But media agency network GroupM did, in fact, formalize new standards of its own. In late October, it arrived at four rules for its revised definition of video viewability: The player must be entirely visible, the ad must play at least halfway through while in view, the audio must be on, and the viewer must actively initiative the video — no autoplay allowed. GroupM has employed three independent tracking firms to ensure its standards are met.
Moat, Integral Ad Science and (to a lesser extent) DoubleVerify are leading the way in tracking viewability for marketers, said Bill Wise, CEO of Mediaocean, which integrates various parts of the ad-tech stack for its clients. White Ops is leading in detecting fraud, he added.
Agencies and brands that want to avoid most fraud and viewability issues can stick to private exchanges or other reputable platforms. YouTube, for example, which controls a fifth of the digital video ad market, sells most of its inventory through auctions, not direct buys. YouTube is a relatively known quantity compared to the rest of the Web: Users have to initiate the video, the page template is always the same, videos are always above the fold, and Google works hard to shut down fraudulent traffic.
“One of the best selling points that Google has for YouTube is that fraud and viewability are such huge issues outside of YouTube,” said Mike Henry, CEO of Outrigger Media, which makes a YouTube media-planning tool for brand advertisers. “Inside of YouTube, there’s almost no chance that’s going to happen.”
Some criticize the quality of YouTube’s available inventory, but YouTube quieted many of those critics with the 2014 launch of Google Preferred, which enables advertisers to buy only the top 5 percent of inventory across popular content areas such as food, sports and music.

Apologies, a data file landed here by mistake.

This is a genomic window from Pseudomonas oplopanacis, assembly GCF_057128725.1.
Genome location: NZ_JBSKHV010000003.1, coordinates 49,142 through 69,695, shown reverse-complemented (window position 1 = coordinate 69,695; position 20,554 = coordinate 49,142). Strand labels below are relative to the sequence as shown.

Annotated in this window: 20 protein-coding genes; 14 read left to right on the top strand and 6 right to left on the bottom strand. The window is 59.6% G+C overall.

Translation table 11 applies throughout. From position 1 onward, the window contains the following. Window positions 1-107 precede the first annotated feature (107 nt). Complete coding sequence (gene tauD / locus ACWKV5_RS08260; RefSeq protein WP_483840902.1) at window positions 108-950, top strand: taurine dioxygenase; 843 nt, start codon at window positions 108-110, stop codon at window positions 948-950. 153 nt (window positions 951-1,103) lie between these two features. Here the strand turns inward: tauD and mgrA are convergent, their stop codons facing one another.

A major component of lowering instances of fraud and poor viewability is teaching people about those problems. And the broader industry is far more aware of those issues than it was even six months ago, said MediaVest’s Anselmo.
“If something looks too good to be true, it probably is, and we should look at it,” he said. “The idea of fraud as limited to an ad operations team is a big miss. It’s something that everyone needs to be aware about, because it requires more than putting a technology solution in place.”
People also play an integral role at BrightRoll, the programmatic video advertising platform Yahoo scooped up for $640 million in November. The company has a vetting process in place before publishers are allowed to sell inventory on its marketplace, in which tech and humans investigate the quality of the inventory then periodically review it.
“Like anything else, it’s an arms race,” said Tim Avila, BrightRoll’s svp of marketing operations. “We need to root out the people who are doing these bad things in our supply chain, but they’re going to try to work around any countermeasure we put in place. Tech is incredibly important, but so is human intuition.”
Homepage image courtesy Shutterstock